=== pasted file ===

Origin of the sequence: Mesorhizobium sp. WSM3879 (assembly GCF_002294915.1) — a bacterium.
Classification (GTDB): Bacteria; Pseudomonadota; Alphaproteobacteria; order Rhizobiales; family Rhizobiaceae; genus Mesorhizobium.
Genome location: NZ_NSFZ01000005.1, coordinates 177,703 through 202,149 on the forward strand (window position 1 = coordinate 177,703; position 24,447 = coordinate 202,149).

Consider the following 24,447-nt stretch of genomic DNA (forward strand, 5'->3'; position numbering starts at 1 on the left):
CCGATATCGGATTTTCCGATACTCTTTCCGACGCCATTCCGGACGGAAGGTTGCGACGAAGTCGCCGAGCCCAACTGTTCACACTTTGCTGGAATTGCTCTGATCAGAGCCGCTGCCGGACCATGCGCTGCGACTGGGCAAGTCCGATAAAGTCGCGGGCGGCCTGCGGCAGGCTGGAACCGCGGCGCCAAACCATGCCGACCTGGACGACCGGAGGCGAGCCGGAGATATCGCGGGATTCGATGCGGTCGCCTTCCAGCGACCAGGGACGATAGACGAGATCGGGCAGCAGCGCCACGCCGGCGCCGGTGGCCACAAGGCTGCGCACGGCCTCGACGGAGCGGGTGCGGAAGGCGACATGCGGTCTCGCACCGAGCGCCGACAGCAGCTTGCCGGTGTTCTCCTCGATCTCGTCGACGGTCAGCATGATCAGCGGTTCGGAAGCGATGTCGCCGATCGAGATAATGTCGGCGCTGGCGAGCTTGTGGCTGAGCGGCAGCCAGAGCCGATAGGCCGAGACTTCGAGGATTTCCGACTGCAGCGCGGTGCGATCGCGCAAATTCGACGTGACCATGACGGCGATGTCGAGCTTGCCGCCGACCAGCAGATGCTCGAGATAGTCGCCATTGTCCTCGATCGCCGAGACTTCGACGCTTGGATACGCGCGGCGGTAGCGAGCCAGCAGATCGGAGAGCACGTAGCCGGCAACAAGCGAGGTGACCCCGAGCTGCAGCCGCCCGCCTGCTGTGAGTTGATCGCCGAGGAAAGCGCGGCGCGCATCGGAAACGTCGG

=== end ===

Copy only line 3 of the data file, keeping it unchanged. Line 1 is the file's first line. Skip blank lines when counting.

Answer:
Genome location: NZ_NSFZ01000005.1, coordinates 177,703 through 202,149 on the forward strand (window position 1 = coordinate 177,703; position 24,447 = coordinate 202,149).